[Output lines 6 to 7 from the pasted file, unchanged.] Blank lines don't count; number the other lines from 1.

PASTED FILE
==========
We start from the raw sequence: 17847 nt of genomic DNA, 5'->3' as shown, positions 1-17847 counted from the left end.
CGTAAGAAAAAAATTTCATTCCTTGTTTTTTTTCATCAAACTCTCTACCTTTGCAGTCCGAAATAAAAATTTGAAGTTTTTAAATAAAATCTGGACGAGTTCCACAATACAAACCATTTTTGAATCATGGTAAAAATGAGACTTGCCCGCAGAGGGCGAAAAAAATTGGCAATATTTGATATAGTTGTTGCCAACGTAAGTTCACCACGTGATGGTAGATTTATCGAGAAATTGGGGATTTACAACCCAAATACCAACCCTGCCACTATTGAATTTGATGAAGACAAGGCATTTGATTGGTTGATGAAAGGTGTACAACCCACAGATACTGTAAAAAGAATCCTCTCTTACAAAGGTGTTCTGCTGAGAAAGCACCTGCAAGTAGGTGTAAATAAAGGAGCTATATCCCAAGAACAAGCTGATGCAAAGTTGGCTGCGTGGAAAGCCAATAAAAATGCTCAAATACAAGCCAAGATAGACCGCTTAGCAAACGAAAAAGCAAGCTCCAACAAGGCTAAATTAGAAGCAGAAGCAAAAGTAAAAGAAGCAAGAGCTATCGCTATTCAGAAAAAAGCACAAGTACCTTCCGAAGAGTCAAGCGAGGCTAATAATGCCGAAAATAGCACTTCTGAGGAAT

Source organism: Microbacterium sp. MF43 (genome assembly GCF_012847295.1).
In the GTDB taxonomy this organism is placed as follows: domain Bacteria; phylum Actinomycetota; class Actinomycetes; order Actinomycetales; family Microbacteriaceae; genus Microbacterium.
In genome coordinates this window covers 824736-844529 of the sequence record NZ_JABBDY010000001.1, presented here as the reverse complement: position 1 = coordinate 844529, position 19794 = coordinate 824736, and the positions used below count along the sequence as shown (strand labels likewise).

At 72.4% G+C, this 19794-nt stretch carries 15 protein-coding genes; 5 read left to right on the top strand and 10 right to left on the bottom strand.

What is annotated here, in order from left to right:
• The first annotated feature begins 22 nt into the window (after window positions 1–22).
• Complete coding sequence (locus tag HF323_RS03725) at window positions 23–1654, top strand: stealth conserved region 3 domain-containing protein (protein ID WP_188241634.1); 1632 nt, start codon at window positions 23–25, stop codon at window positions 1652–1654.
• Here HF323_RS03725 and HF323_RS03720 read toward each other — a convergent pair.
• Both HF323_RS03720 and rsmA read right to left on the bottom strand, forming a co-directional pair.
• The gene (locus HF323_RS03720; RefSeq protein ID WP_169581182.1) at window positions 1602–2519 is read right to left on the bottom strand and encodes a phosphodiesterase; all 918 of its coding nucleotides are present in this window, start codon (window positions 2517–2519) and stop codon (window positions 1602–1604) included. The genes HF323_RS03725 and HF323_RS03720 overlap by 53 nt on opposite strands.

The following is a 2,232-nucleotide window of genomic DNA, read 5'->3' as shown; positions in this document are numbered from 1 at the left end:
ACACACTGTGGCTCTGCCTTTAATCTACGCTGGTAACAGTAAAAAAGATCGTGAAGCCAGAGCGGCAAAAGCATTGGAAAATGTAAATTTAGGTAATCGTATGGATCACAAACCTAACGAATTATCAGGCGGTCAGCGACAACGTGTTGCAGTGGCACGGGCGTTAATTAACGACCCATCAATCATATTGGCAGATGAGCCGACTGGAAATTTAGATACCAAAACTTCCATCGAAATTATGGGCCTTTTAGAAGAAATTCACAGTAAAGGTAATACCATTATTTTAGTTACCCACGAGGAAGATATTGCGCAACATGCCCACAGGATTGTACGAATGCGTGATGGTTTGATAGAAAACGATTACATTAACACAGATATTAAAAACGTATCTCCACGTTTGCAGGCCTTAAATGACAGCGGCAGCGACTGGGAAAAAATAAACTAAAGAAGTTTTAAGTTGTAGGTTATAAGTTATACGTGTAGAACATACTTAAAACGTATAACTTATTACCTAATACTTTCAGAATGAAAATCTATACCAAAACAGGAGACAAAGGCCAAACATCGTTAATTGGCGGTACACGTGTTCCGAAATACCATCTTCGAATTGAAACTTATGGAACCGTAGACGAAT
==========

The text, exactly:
At 72.4% G+C, this 19794-nt stretch carries 15 protein-coding genes; 5 read left to right on the top strand and 10 right to left on the bottom strand.

What is annotated here, in order from left to right: